Across Europe, hundreds of sites are logging record-breaking warm winter temperatures. Ski slopes are closed during what is typically their busiest time of year due to a lack of snow. According to reports from Czech Television, some trees were even starting to flower in private gardens due to the false spring. Meanwhile, in Switzerland, the office of Meteorology and Climatology issued a pollen warning due to early blooming hazel plants. The historically warm winter has sounded alarm bells for fast action against climate change, but it’s also had a major silver lining: it’s all but eliminated any leverage Russia had over the European Union.
Russia and the European Union have been using energy imports and exports as weapons in a pyrrhic war of wills since Russia invaded Ukraine early last year. Until recently, the European Union imported almost half of its natural gas supply from Russia, making European energy demand a vital component of Russia’s economic well-being, while also rendering the EU dangerously vulnerable to the whims of Russian president Vladimir Putin’s volatile authoritarian regime. As a result of this delicate balance, the EU has tried to crack down on Russia’s war in Ukraine by imposing increasing rounds of energy sanctions on the Kremlin, while Russia has tried to prove that Europe is crying wolf by interrupting the flow of natural gas to the bloc. This has created an unprecedented energy crisis in Europe that is redrawing the rules of global geopolitics as we speak, but now with an unpredicted twist.
This winter was supposed to be rough. The gas wars between Russia and Europe were supposed to trigger outages, economic turmoil, governmental stress, and civil unrest. In the United Kingdom alone, projections had predicted that 26 million people would sink into energy poverty over the winter months – in other words, one in three households. And the UK would have been rather well off compared to many other more economically depressed European countries.
Instead, gas futures are now plummeting, demand is low, and Europe has managed to rebuild its inventories. As an added boon, the weather has also brought strong winds across Europe, reducing gas demand even more by boosting wind power production. All of this means that energy markets have had an unexpected opportunity to normalize, throwing a serious wrench into Russia’s wartime strategy.
Putin had counted on skyrocketing energy prices over the winter months to fund Russia’s costly war in Ukraine. That bet has not panned out, to say the least. Last month, Russia’s fossil fuel export revenues fell 17%, reaching their lowest level since before the war began. The EU’s most recent round of sanctions have also hit their target; since December Russia’s net energy export revenues declined €160 million ($172 million) a day.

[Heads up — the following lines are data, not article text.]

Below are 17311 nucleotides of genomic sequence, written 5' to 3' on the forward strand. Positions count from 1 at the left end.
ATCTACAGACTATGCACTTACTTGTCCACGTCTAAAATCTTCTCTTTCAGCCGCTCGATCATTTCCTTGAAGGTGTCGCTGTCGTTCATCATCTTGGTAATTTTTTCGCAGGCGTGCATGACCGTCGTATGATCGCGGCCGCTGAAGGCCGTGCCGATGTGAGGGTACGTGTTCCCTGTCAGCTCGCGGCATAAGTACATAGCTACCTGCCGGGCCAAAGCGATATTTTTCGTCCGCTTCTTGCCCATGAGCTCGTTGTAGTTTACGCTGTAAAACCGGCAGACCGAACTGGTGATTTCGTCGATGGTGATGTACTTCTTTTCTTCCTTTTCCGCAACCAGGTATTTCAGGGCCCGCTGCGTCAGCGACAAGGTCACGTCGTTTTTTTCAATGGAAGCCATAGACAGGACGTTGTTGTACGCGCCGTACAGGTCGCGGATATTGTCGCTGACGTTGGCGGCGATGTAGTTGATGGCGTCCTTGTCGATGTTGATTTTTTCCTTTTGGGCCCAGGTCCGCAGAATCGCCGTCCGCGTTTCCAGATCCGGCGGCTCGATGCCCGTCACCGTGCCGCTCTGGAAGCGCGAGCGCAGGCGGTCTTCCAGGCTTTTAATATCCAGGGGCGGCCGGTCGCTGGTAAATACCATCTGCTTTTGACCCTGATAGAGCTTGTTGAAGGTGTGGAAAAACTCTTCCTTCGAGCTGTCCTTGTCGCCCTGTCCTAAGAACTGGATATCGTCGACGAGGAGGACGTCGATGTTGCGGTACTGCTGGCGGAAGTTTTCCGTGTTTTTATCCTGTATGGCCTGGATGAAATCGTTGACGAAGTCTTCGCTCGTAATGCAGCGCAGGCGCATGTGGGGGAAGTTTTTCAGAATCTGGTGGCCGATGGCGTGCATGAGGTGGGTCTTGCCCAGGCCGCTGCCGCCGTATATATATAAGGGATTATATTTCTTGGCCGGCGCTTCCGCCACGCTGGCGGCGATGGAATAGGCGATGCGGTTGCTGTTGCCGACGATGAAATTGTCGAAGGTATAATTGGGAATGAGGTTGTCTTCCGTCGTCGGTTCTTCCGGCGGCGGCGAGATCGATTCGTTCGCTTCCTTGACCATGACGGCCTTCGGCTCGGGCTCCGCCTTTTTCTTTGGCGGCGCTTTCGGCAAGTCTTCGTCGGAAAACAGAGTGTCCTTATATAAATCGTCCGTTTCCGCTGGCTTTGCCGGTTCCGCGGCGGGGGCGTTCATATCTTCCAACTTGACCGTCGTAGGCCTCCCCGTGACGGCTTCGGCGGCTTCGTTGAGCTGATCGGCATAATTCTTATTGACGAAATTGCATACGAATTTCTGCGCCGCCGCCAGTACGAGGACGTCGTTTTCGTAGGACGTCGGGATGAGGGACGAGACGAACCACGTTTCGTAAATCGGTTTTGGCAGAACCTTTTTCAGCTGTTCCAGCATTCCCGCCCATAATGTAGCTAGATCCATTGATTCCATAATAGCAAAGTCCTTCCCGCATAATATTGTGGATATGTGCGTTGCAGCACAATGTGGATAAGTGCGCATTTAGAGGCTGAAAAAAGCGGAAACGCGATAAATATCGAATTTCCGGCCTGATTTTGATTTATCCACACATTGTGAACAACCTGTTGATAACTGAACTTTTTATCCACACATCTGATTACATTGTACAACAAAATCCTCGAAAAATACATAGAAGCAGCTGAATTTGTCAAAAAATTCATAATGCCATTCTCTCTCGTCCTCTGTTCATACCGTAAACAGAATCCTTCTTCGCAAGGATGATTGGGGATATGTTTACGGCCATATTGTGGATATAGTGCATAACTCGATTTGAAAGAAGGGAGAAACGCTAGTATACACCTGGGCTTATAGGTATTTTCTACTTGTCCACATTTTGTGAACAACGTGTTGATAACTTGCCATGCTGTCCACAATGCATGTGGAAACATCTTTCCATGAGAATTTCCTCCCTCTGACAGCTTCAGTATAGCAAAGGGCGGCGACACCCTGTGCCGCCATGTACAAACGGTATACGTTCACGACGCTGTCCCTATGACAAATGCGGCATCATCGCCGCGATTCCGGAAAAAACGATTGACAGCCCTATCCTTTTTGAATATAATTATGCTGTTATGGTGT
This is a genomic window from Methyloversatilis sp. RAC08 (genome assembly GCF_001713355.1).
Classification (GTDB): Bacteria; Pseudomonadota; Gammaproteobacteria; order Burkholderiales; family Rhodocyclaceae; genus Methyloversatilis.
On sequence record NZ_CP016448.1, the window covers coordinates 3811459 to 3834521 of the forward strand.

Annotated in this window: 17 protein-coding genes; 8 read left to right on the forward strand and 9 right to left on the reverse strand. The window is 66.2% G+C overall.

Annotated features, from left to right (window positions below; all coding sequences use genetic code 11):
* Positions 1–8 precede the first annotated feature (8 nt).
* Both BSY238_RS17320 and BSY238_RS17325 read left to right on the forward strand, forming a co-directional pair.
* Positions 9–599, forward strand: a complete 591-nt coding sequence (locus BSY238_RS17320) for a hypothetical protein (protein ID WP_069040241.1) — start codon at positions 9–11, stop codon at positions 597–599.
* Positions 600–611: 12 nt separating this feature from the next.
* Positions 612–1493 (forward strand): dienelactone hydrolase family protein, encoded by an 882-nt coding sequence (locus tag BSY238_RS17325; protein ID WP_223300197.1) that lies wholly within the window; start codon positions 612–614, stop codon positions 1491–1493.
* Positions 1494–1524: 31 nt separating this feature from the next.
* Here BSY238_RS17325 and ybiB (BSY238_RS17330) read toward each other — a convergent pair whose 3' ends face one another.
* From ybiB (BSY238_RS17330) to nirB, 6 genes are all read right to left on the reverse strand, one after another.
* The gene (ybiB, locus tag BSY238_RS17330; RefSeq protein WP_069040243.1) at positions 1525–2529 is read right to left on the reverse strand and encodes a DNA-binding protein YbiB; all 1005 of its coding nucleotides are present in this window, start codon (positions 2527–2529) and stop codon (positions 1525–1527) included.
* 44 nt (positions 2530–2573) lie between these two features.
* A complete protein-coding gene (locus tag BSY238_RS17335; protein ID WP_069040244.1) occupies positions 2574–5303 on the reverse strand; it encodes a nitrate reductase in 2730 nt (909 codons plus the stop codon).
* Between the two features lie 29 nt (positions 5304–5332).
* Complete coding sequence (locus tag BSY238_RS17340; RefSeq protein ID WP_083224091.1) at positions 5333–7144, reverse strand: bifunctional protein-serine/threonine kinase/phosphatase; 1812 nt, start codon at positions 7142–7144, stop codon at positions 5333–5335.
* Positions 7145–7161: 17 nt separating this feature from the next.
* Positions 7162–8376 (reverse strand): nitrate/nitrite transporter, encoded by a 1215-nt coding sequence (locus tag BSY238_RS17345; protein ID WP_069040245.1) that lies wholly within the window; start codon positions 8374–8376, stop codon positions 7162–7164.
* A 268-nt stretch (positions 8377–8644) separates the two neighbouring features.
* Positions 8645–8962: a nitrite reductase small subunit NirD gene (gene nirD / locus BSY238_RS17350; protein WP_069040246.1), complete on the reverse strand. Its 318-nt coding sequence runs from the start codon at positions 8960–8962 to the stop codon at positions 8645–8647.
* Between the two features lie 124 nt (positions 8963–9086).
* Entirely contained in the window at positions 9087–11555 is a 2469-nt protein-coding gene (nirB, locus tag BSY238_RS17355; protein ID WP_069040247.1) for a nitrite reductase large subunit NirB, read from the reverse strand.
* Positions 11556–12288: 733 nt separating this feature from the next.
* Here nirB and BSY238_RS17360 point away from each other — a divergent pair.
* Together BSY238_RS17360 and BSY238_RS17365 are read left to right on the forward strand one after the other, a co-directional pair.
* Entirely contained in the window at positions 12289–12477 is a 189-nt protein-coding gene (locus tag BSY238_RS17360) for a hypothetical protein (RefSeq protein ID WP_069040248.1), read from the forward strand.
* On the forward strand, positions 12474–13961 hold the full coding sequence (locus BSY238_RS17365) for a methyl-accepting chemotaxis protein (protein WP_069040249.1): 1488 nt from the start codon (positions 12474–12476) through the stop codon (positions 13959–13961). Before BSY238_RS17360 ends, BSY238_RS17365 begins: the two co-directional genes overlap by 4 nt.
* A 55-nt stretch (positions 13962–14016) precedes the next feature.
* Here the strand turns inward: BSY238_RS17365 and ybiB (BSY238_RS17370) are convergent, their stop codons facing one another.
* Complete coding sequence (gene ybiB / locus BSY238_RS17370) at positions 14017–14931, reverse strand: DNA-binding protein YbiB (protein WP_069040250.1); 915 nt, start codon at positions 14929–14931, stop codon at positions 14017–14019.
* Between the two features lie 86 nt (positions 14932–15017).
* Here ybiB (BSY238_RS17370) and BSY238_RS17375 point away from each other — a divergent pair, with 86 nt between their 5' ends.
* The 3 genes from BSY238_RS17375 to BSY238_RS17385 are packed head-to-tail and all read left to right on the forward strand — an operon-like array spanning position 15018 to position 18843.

“Europe’s Spring Weather Is Putin’s Winter of Discontent,” summed up a recent Washington Post headline. Putin “certainly had hoped to put Europe on the brink of either some countries begging for gas, and therefore destroying the unity in Europe, or really creating massive turmoil,” Georg Zachmann, a senior fellow at the Brussels-based think tank Bruegel told the Post. “That did not play out.”
While the warm temperatures are a worrying trend for the long term, they are unbelievably lucky for Europeans in the short term. Winter is not over, however, and experts warn that European leaders should not count their chickens before they’re hatched. A prolonged cold snap could tip the scales back toward disaster for the European Union. And even if the weather stays warm, the underlying issues that created the crisis to begin with have not changed. "While it will give governments more fiscal breathing room in the first part of this year, resolving Europe's energy problems will take concerted action over the course of several years," said a note by Eurointelligence. "Nobody should believe this is over yet."
However, a new study from the Centre for Research on Energy and Clean Air (CREA) found that continuing to ratchet up energy sanctions on Russia will be a winning strategy. “The short-term windfall generated to Russia by sky-high fossil fuel prices in 2022 is starting to wear out,” CREA reports. “Further cuts to Kremlin’s revenue will therefore materially weaken the country’s ability to continue its assault and help bring the war to an end.”
By Haley Zaremba for Oilprice.com
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